Code Cracker Web IconTune in to this monthly online coding column to learn from AHIMA’s coding experts about challenging areas and documentation opportunities for ICD-10-CM/PCS.

—————————————————————————————————————————————

 

Let’s be honest, there is a lot of angst amongst the physician community concerning the transition to ICD-10. The October 1, 2014 date is quickly approaching and if your practice has not begun preparing for the change, now is the time to get busy! Here are some fun ways to prepare for the transition that don’t involve countless hours of mundane training.

 

Superbill Shakeup

Take a gander at your current superbill and focus on the ICD-9-CM diagnosis codes that are listed. Ask yourself the following questions:

  • Are all of the diagnoses listed necessary for my practice?
  • Are there key diagnoses missing?
  • Why am I still using a paper superbill?
  • Can this process of selecting diagnoses be integrated into the electronic health record (EHR) system that I am already using (or will soon be forced to use)?

 

After reviewing your superbill, select a stellar coding professional in your office to convert the ICD-9-CM codes to ICD-10-CM codes. If none of your coding staff have been trained on ICD-10-CM yet, now is the time to send one, some, or all of them to “countless hours of mundane training.” There are a multitude of ICD-10 trainings being offered in various modalities, including online courses, workshops, and textbooks. Appropriate training for your coding staff will ensure a smooth transition and less chance of your staff pursuing new careers as pet food tasters or paper towel sniffers (these jobs really exist!).

 

Become a Tech Junkie

Since the government is forcing you to use an electronic health record, you might as well take advantage of all of its incredible features. Most EHRs have a coding feature built in, as well as electronic templates that can assist with the documentation nuances that ICD-10-CM has to offer. Make sure you check in with your EHR software vendor to guarantee that they are ready for ICD-10. They may even offer training for you and your staff on these new features.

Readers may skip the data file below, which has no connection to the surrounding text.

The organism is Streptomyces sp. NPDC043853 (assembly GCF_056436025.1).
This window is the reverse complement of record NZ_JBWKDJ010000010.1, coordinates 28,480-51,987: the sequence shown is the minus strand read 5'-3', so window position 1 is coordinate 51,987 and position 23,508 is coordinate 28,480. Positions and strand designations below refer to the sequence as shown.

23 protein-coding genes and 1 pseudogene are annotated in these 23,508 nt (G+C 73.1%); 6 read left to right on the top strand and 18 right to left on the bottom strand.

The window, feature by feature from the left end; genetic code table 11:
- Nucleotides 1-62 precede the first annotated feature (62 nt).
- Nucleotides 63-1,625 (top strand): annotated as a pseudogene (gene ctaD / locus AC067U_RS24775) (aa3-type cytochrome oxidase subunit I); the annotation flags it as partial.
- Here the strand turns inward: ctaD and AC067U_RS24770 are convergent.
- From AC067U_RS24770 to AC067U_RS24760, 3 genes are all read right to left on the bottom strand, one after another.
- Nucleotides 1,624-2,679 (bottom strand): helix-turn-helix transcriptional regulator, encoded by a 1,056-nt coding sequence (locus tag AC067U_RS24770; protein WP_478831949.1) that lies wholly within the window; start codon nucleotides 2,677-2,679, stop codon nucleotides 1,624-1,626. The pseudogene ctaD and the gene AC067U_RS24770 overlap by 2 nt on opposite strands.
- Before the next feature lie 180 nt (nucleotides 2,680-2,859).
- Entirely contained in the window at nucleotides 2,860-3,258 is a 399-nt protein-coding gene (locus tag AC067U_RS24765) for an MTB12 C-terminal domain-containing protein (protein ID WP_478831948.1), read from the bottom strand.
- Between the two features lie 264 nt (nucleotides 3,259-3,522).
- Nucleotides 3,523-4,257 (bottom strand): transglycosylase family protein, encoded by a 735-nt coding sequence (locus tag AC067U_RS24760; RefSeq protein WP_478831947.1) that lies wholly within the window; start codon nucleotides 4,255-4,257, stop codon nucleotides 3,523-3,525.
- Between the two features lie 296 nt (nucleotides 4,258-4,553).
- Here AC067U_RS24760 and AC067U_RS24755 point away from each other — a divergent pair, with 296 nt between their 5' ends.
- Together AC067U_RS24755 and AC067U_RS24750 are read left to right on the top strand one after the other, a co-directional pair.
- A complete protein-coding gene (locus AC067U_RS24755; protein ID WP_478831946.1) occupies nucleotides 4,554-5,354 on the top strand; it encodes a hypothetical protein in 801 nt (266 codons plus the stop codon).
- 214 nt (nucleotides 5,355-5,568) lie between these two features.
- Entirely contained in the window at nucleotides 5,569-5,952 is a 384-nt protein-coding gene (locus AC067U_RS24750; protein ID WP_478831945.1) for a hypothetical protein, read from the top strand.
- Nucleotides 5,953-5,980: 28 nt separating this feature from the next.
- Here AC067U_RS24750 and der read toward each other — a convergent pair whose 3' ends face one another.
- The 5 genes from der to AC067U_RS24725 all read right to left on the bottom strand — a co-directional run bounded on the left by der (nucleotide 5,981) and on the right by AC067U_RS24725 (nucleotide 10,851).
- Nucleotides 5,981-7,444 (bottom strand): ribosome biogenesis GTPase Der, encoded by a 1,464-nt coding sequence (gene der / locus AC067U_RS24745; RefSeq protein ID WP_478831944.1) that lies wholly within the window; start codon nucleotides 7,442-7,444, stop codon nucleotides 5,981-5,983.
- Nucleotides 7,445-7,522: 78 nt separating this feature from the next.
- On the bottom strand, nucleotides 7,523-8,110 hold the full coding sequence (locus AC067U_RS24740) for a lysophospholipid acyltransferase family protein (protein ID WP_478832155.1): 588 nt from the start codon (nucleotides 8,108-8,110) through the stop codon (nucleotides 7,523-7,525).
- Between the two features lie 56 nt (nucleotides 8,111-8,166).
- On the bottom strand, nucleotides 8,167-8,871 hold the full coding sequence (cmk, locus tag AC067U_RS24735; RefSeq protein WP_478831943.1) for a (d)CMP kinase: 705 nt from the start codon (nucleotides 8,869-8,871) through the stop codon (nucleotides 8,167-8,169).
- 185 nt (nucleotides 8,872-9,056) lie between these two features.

Pull out your smartphone and browse through the numerous applications available for physicians and office staff on ICD-10. These apps may not be as fun as building words or matching candy pieces, but to the extreme coding geek (such as myself) these apps can provide hours of entertainment and education—and they really come in handy when you are quickly searching for a code or definition.

 

Deep Dive into Documentation

From a coding perspective, there may be some improvement opportunities for physician documentation in your facility. One way to determine if your documentation is ready for ICD-10 is to have one of your coders (preferably one who has attended that mundane ICD-10-CM training) begin coding a few charts each day in ICD-10-CM. This practice will quickly reveal any documentation gaps. Since ICD-10-CM consists of several new features that are not found in ICD-9-CM (such as laterality and episode of care), it is likely that some gaps in documentation will be identified. But have no fear, doing this analysis months in advance of implementation will allow for plenty of time to fill in those gaps and become documentation superstars.

 

Let’s Make a Deal… to Communicate

Communication is the key to success for any project. As you are planning out your implementation plan for the transition to ICD-10, be sure that all physician office staff is aware of the transition timeline and what is expected of each individual along the way. And if you have no implementation plan yet, there is no more time to delay. Take advantage of the numerous resources available on the AHIMA and CMS websites and get that plan moving! You can communicate this plan, as well as throw in a little training, by creating posters, newsletters, tip sheets, documentation pocket cards for physicians, and e-mail updates.

 

What are you doing to prepare physicians for the ICD-10-CM/PCS transition? Have a success story? More ideas? Leave a comment below.